On what would appear to be shaky legal ground (according to today's strict laws relating to branding), records that were originally issued on the Columbia label, but for which the cassette issues arrived several years later, retained the Columbia logo on the inlay and cassette, despite agreement with CBS of America to no longer use the logo.

Perhaps 'legacy use' had been anticipated and catered for in the agreement.

Certainly this loose form of implementing branding changes is not something likely to be tolerated these days.

EMI were distributors for the RAK record label founded by record producer Mickie Most, who was responsible for many of the successful Glam Rock acts of the early 70s such as Mud and Suzi Quatro.

Here we see Hot Chocolate's eponymous second album, coming a year after their début, Cicero Park.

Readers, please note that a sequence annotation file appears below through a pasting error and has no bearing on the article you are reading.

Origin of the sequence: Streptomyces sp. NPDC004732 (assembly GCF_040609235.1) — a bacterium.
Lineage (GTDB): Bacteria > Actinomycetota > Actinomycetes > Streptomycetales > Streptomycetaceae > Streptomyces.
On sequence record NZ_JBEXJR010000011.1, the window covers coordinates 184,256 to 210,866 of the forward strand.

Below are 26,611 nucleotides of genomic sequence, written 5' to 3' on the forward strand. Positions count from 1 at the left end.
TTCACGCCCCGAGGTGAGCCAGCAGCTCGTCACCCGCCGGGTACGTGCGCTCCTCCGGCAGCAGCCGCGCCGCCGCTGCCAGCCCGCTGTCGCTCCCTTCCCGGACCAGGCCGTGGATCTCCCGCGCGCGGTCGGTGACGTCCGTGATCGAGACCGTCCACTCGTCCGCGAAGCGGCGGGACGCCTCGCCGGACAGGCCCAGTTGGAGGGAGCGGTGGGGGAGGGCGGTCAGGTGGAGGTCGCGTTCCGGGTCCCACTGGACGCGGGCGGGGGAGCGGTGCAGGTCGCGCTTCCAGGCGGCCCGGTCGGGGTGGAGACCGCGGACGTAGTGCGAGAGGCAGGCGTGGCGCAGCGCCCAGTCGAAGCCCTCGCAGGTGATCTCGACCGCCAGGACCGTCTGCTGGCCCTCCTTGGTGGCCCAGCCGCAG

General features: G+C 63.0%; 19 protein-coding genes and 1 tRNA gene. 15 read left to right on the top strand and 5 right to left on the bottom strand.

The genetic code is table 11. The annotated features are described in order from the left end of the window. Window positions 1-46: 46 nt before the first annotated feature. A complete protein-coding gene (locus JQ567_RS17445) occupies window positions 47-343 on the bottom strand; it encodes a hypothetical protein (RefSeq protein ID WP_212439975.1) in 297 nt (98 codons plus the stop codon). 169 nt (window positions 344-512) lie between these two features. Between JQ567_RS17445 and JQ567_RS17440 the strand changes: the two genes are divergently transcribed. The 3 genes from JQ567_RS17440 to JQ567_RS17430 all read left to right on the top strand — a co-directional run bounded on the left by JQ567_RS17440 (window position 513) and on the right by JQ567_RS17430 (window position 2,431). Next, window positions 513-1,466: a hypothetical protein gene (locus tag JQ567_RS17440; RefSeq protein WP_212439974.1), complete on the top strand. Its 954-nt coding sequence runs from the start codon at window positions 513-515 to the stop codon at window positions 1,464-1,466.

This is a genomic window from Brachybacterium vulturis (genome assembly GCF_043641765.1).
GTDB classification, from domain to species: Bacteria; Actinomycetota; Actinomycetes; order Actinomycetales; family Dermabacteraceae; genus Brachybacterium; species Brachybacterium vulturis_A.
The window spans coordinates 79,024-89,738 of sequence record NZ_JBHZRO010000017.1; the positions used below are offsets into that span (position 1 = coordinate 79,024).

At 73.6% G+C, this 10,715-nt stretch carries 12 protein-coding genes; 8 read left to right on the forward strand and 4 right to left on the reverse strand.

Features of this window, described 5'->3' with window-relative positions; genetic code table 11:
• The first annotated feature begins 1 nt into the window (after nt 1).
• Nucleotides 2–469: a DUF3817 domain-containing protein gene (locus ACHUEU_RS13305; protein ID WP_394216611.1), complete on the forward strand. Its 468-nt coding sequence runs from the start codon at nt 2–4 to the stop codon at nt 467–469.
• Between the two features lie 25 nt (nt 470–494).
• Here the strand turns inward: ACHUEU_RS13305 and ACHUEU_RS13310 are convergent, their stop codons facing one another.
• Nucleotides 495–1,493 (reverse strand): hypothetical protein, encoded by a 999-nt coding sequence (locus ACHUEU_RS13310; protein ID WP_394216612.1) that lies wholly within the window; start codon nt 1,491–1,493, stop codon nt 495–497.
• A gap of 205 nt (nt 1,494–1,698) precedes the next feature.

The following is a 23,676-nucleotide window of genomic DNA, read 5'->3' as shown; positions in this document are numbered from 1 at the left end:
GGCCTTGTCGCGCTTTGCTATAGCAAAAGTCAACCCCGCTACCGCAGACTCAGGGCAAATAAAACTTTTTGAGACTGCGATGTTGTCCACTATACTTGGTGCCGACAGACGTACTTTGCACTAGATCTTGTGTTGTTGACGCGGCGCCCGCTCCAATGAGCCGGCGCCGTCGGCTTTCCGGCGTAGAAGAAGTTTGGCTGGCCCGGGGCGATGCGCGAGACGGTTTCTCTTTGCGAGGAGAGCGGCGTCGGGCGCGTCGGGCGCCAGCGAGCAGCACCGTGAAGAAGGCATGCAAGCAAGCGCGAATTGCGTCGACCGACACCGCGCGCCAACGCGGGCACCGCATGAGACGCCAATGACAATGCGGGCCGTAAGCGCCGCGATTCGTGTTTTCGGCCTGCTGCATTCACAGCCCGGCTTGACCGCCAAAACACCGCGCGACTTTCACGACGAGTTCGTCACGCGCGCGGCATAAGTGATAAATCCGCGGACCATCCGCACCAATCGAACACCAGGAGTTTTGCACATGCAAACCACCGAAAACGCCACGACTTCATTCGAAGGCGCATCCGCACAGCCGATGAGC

Mid 1976 brought about some subtle changes. For the labels EMI had in current use, these logos were moved to the front in place of the circular EMI logo. However, this was short-lived, as in November the gold-top style was withdrawn and cassette inlay covers became decked with 'full height' versions of the original album covers, each of which would be specially customized to fit the rectangular shape of the cassette case.

Mid 1980s reprints

Cassettes first issued in this era continued to be printed with the same inlay artwork well into the 1980s and sometimes beyond. The only change to occur was that in around 1985, the 0C numbers on the spine were converted to barcode (EAN) numbers on the backflip, by taking the last 5 digits of the 0C number, adding a '1' to the start, a '4' to the end (the format code for cassette), and finally for the barcode adding '50999' to the start (indicating EMI UK's range of numbers).

Some releases however were re-categorised into EMI's new 'Fame' series (a later equivalent of the 'Executive' series) for budget-priced re-issues. These included new spines, backflips and inners but for the most part, the original covers.

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